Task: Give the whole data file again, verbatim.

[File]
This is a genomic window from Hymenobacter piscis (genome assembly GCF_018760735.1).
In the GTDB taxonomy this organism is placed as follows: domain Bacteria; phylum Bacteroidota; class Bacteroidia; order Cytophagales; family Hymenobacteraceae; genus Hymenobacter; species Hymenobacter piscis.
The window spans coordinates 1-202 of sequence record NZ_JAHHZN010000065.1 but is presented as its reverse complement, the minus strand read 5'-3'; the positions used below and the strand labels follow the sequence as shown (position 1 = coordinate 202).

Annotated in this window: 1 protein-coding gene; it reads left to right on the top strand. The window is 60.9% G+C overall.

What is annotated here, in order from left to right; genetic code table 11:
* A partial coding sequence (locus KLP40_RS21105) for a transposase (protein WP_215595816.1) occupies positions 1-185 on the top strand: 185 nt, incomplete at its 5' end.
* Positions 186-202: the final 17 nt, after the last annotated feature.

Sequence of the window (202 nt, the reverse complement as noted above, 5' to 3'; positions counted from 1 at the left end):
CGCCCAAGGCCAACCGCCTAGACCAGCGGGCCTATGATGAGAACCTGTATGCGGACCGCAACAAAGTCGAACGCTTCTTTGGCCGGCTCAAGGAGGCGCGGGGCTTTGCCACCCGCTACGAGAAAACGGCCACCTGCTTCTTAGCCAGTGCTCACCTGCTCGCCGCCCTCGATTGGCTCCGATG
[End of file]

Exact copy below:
This is a genomic window from Hymenobacter piscis (genome assembly GCF_018760735.1).
In the GTDB taxonomy this organism is placed as follows: domain Bacteria; phylum Bacteroidota; class Bacteroidia; order Cytophagales; family Hymenobacteraceae; genus Hymenobacter; species Hymenobacter piscis.
The window spans coordinates 1-202 of sequence record NZ_JAHHZN010000065.1 but is presented as its reverse complement, the minus strand read 5'-3'; the positions used below and the strand labels follow the sequence as shown (position 1 = coordinate 202).

Annotated in this window: 1 protein-coding gene; it reads left to right on the top strand. The window is 60.9% G+C overall.

What is annotated here, in order from left to right; genetic code table 11:
* A partial coding sequence (locus KLP40_RS21105) for a transposase (protein WP_215595816.1) occupies positions 1-185 on the top strand: 185 nt, incomplete at its 5' end.
* Positions 186-202: the final 17 nt, after the last annotated feature.

Sequence of the window (202 nt, the reverse complement as noted above, 5' to 3'; positions counted from 1 at the left end):
CGCCCAAGGCCAACCGCCTAGACCAGCGGGCCTATGATGAGAACCTGTATGCGGACCGCAACAAAGTCGAACGCTTCTTTGGCCGGCTCAAGGAGGCGCGGGGCTTTGCCACCCGCTACGAGAAAACGGCCACCTGCTTCTTAGCCAGTGCTCACCTGCTCGCCGCCCTCGATTGGCTCCGATG